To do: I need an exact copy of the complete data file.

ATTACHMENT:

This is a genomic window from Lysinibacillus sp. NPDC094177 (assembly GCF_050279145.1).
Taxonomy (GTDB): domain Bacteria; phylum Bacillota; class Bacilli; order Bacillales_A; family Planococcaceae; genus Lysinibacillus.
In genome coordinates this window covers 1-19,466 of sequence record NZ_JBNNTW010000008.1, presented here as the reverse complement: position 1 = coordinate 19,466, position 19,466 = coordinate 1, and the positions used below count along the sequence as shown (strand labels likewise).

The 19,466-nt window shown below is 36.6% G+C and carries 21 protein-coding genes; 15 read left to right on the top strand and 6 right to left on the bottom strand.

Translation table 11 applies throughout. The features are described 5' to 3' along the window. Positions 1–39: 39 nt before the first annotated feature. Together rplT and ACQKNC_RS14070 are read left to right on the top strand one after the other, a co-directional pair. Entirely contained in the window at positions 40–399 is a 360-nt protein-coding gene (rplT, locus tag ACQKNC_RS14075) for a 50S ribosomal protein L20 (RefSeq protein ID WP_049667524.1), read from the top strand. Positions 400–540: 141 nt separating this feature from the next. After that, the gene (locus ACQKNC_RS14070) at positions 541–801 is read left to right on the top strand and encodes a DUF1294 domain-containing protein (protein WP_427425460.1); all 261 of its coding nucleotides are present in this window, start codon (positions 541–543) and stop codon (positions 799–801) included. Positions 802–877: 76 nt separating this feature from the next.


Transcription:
This is a genomic window from Lysinibacillus sp. NPDC094177 (assembly GCF_050279145.1).
Taxonomy (GTDB): domain Bacteria; phylum Bacillota; class Bacilli; order Bacillales_A; family Planococcaceae; genus Lysinibacillus.
In genome coordinates this window covers 1-19,466 of sequence record NZ_JBNNTW010000008.1, presented here as the reverse complement: position 1 = coordinate 19,466, position 19,466 = coordinate 1, and the positions used below count along the sequence as shown (strand labels likewise).

The 19,466-nt window shown below is 36.6% G+C and carries 21 protein-coding genes; 15 read left to right on the top strand and 6 right to left on the bottom strand.

Translation table 11 applies throughout. The features are described 5' to 3' along the window. Positions 1–39: 39 nt before the first annotated feature. Together rplT and ACQKNC_RS14070 are read left to right on the top strand one after the other, a co-directional pair. Entirely contained in the window at positions 40–399 is a 360-nt protein-coding gene (rplT, locus tag ACQKNC_RS14075) for a 50S ribosomal protein L20 (RefSeq protein ID WP_049667524.1), read from the top strand. Positions 400–540: 141 nt separating this feature from the next. After that, the gene (locus ACQKNC_RS14070) at positions 541–801 is read left to right on the top strand and encodes a DUF1294 domain-containing protein (protein WP_427425460.1); all 261 of its coding nucleotides are present in this window, start codon (positions 541–543) and stop codon (positions 799–801) included. Positions 802–877: 76 nt separating this feature from the next.